Farida, along with several other young Afghans, some of which were fellow AGFAF students, mobilzed to form LOYA for PEACE...


For over a decade Afghans have been pursuing peace through negotiations with the anti-government groups, as a result, groups such as Hezibi Islami joined the Afghan government. However, due to poor management and lack of coordination with regional countries, the attempts to negotiate with the Taliban have failed. 

In February 2019, the United States began peace talks with the Taliban. Finally, this summer the Taliban and the US were on the verge of signing a peace deal, this was going to be a turning point in the history of Afghanistan. To many, this meant that the Taliban would join the Afghan government and once again have the power to rule over Kabul and other provinces in Afghanistan. 

Among many other questions, the ambiguous future of Afghan women was one that concerned Afghan women the most. This was while the negotiation lacked the formal participation of Afghan women and youth. When women did participate, they were expected to only talk about ways to increase women’s participation in these talks and their concerns and hopes for the future of Afghan women after the peace with the Taliban. 

Another challenge for normal Afghans citizens was whether they were ready to accept the Taliban in their societies. Were normal Afghan citizens ready to live with the Taliban and forgive them after years of war? 

LOYA for Peace: 

I spent my summer founding a youth organization, LOYA (League of Young Afghans) for Peace with the support of AGFAF and mentorship of Nasir Kaihan, Joe Highland, and Alireza Hussaini. My team, at LOYA, consist of eight young Afghan students; most of whom are U.S. educated.

We believe that political peace can be attained through peace deals and peace talks amongst politicians, but social peace can be only attained when citizens are ready to forgive each other and live together. 

Our mission is to raise awareness the role of women in peace-building and conflict resolution and to facilitate conversations about the roles of youth and women in a post peace Afghanistan. 

Our primary audience is high school students. 

This past summer we held a week-long a symposium in the Blind School of Kabul where over 65 students from eight different high schools and organizations participated. During this week, we had presentations covering different topics such as such as the current Afghan Peace Process, the 1395 resolution, NAP- Afghanistan, Transitional Justice, the role of women in peacebuilding based on Islam Sharia, the constitution of Afghanistan, and the role of women based on the history of Afghanistan and countries such as Liberia and Sierra Leone, and the role of youth and visually impaired citizens in peacebuilding.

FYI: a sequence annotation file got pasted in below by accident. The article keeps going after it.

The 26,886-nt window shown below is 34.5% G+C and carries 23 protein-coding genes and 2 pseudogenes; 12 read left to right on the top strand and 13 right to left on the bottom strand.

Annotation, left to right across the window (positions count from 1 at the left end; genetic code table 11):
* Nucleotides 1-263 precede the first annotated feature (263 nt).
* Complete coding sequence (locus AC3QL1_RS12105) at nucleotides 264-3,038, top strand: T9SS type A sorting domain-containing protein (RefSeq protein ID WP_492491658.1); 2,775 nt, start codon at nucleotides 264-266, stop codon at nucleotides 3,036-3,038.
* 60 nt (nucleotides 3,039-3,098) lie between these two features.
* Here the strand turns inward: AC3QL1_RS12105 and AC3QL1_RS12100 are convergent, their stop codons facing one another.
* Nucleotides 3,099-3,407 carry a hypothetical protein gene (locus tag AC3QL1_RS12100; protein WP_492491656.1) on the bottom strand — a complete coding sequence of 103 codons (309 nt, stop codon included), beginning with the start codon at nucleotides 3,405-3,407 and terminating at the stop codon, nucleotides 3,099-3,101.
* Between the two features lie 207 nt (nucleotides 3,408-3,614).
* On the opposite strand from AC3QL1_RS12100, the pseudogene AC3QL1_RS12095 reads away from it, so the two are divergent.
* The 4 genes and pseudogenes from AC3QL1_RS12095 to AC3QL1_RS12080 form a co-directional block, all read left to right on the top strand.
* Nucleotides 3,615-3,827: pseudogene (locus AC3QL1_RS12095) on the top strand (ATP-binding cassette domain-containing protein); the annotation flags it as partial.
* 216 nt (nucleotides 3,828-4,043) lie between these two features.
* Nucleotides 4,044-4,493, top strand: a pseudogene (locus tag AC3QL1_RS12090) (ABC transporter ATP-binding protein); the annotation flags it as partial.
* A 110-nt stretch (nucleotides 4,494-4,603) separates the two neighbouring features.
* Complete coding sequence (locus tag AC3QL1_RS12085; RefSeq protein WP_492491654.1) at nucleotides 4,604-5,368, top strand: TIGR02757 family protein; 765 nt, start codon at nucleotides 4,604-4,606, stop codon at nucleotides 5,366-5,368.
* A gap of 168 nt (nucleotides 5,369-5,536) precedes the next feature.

We also had guest speakers who talked to our delegates. Our guest speakers consisted of senior Afghan government officials, experts on the topic of peace-building and conflict resolution, and female peace activists. We were very honored to have these speakers at our program and very lucky to meet them in person, rather than watching them talk on the television. 

We also had peace-related games and discussions around the mentioned topics. For entertainment and networking purposes, we also had live music and fun games. 

At the end of the program, AGFAF provided the students with the opportunity to do a peace project in their high schools. Although due to security reasons, they have not finished their projects yet. Some of the projects include: a book compiled of stories of peace in Afghanistan, biking to historic places that have been rebuilt after the wars, an art exhibition on peace, a week-long campaign for smile and hope, and more. 

One of the biggest accomplishments of LOYA for Peace was a peace resolution written by students from nine different high schools and organizations. The peace resolution is consistent of 13 articles and demands for access to education for every Afghan child, ban of under-age and forced marriages, ban of child labor, prohibition of physical and emotional abuse in schools of Afghanistan, ending street harassment, protecting the environment, and more (will soon be translated in English). In the last article of this resolution, the students are demanding acceptance of the children of the Taliban in their societies and want to build a friendship with their youth of the Taliban. 

Get Involved

To make a directed donation in support of future LOYA for PEACE initiatives, follow the link below.